In practice this can be a complex logical fallacy to deal with. It is legitimate to consider the training and experience of an individual when examining their assessment of a particular claim. Also, a consensus of scientific opinion does carry some legitimate authority. But it is still possible for highly educated individuals, and a broad consensus to be wrong – speaking from authority does not make a claim true."

From one of my pages here;

Cliff Martin said...


Thank you for the link to your article on clear thinking. I read through it this morning, and bookmarked it for future reference. Well written.

Sometime I hope we can explore some of your thought processes in light of your own stated approach to clear thinking; e.g. Hidden Premise, Confusing Absence of Evidence with Evidence of Absence, etc. But I realize that today, it is my thought processes that are under consideration.

Again, I make no claim to prove God's existence. I am not citing authority statements as proof. So how is it irrational when I note Einstein's personal conclusions on a matter and submit that as evidence?

Everyday of our lives we make choices, often important life choices, based upon what trusted experts tell us. Is this an irrational approach to life?

Question: Is it possible that 1) a Creator exists, that 2) he intentionally offers no proof of his existence, but that 3) he leaves clues that can guide us to him? Possible?

RBH said...

I really want to see that debate, rather than quotations whose context is at best ambiguous.

Cliff remarked

But I wonder, did he likewise back-peddle off of his statement that the mystery of life might be explained by some super-intelligent alien life?

I don't know that Dawkins has ever claimed that "the mystery of life" might be explained by those aliens, but rather when asked if he could supply an alternative hypothesis for the origin of life on earth, he speculated that it might have originated (by naturalistic means) elsewhere and then have been seeded here by the aliens. I refer you here where Dawkins explains in some more detail. The concluding part:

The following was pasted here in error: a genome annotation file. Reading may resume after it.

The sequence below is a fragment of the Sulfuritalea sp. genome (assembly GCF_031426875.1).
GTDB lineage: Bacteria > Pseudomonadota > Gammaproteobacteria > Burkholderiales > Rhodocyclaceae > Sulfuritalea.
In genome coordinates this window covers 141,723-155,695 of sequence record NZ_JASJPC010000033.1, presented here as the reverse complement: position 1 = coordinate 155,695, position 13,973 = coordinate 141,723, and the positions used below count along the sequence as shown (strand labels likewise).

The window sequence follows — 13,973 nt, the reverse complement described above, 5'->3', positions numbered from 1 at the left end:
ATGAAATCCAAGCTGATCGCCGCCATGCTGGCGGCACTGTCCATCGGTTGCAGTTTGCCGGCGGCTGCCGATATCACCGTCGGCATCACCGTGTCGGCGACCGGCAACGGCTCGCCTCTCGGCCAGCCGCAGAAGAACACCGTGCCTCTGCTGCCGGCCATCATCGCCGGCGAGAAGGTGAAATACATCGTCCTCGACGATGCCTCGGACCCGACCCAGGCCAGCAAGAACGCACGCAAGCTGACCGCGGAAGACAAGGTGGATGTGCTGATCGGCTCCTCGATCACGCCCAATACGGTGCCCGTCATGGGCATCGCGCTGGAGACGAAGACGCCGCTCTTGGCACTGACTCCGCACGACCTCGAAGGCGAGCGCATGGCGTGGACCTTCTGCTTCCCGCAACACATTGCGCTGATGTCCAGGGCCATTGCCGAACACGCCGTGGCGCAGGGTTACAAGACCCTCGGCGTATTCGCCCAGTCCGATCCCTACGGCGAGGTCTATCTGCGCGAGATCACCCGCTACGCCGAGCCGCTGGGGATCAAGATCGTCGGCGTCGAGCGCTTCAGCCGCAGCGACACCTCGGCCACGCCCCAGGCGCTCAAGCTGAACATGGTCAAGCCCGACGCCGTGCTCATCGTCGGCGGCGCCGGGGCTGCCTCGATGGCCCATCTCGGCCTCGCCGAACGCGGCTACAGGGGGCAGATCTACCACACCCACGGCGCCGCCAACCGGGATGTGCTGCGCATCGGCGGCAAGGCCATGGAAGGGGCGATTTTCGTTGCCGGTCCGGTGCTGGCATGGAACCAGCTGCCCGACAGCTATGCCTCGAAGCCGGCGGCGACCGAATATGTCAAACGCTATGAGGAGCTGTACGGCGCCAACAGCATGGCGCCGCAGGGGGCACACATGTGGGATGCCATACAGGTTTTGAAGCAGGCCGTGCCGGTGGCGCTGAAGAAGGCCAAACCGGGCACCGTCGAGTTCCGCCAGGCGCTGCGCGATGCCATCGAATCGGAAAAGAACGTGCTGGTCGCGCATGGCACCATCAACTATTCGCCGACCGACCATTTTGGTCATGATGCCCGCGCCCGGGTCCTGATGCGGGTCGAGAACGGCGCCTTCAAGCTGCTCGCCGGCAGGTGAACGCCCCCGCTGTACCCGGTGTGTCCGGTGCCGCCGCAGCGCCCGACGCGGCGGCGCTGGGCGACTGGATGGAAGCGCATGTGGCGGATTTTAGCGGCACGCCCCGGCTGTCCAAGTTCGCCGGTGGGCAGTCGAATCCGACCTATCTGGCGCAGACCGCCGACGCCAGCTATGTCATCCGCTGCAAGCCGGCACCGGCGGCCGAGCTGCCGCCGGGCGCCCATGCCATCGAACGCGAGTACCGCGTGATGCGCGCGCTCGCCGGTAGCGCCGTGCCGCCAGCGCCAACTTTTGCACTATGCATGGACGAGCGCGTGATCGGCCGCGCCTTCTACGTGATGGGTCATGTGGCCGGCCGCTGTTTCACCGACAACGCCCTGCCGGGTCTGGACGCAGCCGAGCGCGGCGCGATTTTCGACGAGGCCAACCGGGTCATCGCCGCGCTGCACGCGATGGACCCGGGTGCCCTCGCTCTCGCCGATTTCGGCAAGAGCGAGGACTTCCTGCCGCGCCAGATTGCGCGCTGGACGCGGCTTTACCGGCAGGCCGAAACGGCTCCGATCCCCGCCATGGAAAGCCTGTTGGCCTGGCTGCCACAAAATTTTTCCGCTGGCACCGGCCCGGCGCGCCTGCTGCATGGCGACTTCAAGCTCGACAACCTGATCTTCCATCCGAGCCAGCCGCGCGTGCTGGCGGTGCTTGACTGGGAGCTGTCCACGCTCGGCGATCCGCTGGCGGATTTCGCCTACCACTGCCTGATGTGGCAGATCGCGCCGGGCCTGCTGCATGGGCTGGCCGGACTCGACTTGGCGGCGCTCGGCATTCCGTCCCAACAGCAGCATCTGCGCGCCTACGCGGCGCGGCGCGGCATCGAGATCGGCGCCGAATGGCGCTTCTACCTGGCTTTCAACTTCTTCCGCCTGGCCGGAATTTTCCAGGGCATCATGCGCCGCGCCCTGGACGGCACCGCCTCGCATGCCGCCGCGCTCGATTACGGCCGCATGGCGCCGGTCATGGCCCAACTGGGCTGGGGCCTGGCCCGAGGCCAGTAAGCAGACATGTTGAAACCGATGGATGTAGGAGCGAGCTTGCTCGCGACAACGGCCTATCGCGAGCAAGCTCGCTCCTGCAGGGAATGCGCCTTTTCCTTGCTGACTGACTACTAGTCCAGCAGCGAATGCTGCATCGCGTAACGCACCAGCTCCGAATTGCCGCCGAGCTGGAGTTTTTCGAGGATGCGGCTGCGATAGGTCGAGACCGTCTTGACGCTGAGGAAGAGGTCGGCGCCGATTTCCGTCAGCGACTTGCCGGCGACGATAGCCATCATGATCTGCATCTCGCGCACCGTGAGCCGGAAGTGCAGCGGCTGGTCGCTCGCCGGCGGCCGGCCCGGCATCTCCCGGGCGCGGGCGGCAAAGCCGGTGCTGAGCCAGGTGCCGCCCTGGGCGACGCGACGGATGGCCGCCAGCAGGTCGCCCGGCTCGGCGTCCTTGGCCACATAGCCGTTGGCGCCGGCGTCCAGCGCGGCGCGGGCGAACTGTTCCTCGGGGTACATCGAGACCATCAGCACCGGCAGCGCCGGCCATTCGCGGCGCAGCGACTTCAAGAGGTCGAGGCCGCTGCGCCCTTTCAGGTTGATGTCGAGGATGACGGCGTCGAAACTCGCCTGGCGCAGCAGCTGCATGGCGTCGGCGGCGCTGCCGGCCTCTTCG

The conclusion I was heading towards was that, even in the highly unlikely event that some such 'Directed Panspermia' was responsible for designing life on this planet, the alien beings would THEMSELVES have to have evolved, if not by Darwinian selection, by some equivalent 'crane' (to quote Dan Dennett). My point here was that design can never be an ULTIMATE explanation for organized complexity.

Cliff Martin said...


Yes, I too would like to hear the full context of Dawkins' statements. I understand that the bit about a case being made for a deistic God was in his opening statement, not in the heat of debate. My guess is he was trying to define the terms of the debate down, effectively preempting Lennox's evidence for God which could be construed as evidence for a deistic God. I could be wrong, but that's my guess.

Perhaps the debate will be available for viewing at some time. I did, last night, watch the the Dawkins-Lennox Debate which occurred on October 3, 2007. I had never heard John Lennox before. I was impressed. Dawkins also got in some very good points. Everyone will view such debates though their own paradigm-tinted glasses, of course. But I thought the debate was fairly even, no clear winner. I'd be interested in your response, if you can find time to watch the debate.

RBH said...

Cliff, I've had that 2007 debate sitting in an open tab for weeks hoping to find time to watch it through. One of these days I'll do it. :)

Steve Martin said...

Hmm. That is an interesting quote. But, I’m not even sure it is such a big deal. Even if Dawkins came to the point of unambiguously acknowledging that a Deistic perspective was intellectually coherent, I’m not sure it would be a big deal. I know the ID community trumpeted Anthony Flew’s “conversion” quite loudly a couple years back. If this is what we Christians call progress, I think we’ve got a huge problem. Being part of the new creation involves trusting God, not simply assenting to his existence. Believing in a God who is not involved with, nor cares about, his creation is as far from trust as not believing in any God at all.